Gene expression profile suggests that pigs (Sus scrofa) are susceptible to Anaplasma phagocytophilum but control infection
1 Instituto de Investigación en Recursos Cinegéticos IREC-CSIC-UCLM-JCCM, Ronda de Toledo s/n, Ciudad Real, 13005, Spain
2 Institute of Microbiology and Immunology, Medical Faculty, Zaloska 4, Ljubljana, 1000, Slovenia
3 Centro de Vigilancia Sanitaria Veterinaria (VISAVET), Facultad de Veterinaria, Universidad Complutense de Madrid, Madrid, 28040, Spain
4 Department of Veterinary Pathobiology, Center for Veterinary Health Sciences, Oklahoma State University, Stillwater, OK, 74078, USA
Parasites & Vectors 2012, 5:181 doi:10.1186/1756-3305-5-181Published: 30 August 2012
Anaplasma phagocytophilum infects a wide variety of hosts and causes granulocytic anaplasmosis in humans, horses and dogs and tick-borne fever in ruminants. Infection with A. phagocytophilum results in the modification of host gene expression and immune response. The objective of this research was to characterize gene expression in pigs (Sus scrofa) naturally and experimentally infected with A. phagocytophilum trying to identify mechanisms that help to explain low infection prevalence in this species.
For gene expression analysis in naturally infected pigs, microarray hybridization was used. The expression of differentially expressed immune response genes was analyzed by real-time RT-PCR in naturally and experimentally infected pigs. Results suggested that A. phagocytophilum infection affected cytoskeleton rearrangement and increased both innate and adaptive immune responses by up regulation of interleukin 1 receptor accessory protein-like 1 (IL1RAPL1), T-cell receptor alpha chain (TCR-alpha), thrombospondin 4 (TSP-4) and Gap junction protein alpha 1 (GJA1) genes. Higher serum levels of IL-1 beta, IL-8 and TNF-alpha in infected pigs when compared to controls supported data obtained at the mRNA level.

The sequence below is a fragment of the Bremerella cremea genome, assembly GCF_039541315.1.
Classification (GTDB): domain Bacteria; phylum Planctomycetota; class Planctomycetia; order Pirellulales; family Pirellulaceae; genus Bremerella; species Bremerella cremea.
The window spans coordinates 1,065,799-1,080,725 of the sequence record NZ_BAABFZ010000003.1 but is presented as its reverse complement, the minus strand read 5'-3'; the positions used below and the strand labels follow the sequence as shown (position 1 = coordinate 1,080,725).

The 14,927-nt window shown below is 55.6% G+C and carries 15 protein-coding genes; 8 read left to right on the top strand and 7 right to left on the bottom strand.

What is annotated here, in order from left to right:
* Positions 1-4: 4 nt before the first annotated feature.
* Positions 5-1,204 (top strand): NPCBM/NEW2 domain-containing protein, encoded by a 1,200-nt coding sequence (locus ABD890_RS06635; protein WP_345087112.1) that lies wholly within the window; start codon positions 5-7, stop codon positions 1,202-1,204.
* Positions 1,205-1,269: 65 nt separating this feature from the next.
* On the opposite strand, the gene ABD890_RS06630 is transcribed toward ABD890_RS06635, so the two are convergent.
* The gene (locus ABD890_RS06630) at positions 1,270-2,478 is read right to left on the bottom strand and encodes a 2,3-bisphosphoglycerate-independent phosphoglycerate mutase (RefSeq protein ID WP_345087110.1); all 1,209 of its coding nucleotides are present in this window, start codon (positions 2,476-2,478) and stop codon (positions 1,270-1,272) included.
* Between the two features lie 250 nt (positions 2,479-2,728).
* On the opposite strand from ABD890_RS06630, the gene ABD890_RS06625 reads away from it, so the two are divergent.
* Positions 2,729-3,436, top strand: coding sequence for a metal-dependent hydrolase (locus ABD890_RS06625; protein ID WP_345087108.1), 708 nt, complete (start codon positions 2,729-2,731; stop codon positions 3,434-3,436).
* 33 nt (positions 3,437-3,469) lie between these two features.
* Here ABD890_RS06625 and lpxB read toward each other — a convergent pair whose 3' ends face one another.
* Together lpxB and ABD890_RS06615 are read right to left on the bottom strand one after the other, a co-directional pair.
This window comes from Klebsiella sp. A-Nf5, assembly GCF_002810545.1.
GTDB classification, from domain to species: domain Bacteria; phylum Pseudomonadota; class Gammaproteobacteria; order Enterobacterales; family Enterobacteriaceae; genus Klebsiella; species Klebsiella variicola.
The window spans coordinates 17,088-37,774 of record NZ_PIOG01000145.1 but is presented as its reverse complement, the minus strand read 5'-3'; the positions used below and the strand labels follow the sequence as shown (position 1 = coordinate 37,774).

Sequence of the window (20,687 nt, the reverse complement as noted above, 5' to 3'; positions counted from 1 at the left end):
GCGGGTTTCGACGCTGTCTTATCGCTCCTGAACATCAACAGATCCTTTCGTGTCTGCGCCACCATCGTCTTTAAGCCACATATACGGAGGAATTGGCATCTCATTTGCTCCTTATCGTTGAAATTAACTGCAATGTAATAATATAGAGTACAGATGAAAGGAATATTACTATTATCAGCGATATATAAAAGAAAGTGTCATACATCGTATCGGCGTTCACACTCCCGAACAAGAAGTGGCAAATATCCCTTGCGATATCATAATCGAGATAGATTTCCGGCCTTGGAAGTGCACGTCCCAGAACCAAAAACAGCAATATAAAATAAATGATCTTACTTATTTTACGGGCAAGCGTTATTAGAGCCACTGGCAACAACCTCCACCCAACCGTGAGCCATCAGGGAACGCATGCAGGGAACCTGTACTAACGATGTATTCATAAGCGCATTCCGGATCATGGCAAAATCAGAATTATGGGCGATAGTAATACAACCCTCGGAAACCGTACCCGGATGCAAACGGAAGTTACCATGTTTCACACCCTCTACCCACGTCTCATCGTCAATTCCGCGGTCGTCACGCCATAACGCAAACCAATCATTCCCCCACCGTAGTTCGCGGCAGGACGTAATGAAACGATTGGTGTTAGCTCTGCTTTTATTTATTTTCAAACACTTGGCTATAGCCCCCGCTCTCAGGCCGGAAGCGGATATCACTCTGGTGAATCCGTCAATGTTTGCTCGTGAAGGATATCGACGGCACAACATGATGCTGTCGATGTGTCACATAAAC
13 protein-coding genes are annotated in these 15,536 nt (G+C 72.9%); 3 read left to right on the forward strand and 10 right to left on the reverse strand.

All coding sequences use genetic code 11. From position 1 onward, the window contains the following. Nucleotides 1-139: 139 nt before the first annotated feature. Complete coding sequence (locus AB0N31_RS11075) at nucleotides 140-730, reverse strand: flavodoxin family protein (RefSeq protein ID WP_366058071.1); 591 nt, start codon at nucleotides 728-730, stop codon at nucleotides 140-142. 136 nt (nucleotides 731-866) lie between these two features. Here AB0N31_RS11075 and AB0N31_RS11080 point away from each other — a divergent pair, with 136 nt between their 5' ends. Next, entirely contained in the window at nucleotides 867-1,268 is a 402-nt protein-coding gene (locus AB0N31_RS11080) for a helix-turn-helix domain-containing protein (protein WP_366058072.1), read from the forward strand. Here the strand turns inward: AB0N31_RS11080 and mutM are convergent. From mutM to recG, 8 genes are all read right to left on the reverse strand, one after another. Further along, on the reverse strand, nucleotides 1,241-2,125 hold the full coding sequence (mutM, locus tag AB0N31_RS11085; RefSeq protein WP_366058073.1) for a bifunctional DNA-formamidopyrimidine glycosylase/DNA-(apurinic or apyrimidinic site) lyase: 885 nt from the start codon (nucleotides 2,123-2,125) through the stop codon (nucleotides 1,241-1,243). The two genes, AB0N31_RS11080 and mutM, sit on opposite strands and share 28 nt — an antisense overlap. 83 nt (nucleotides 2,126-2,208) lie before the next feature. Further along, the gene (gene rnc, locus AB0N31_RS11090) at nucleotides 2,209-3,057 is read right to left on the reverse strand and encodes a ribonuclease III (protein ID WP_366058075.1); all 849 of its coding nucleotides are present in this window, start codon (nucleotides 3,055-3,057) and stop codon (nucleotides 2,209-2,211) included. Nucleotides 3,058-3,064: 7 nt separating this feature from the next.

These results suggested that pigs are susceptible to A. phagocytophilum but control infection, particularly through activation of innate immune responses, phagocytosis and autophagy. This fact may account for the low infection prevalence detected in pigs in some regions and thus their low or no impact as a reservoir host for this pathogen. These results advanced our understanding of the molecular mechanisms at the host-pathogen interface and suggested a role for newly reported genes in the protection of pigs against A. phagocytophilum.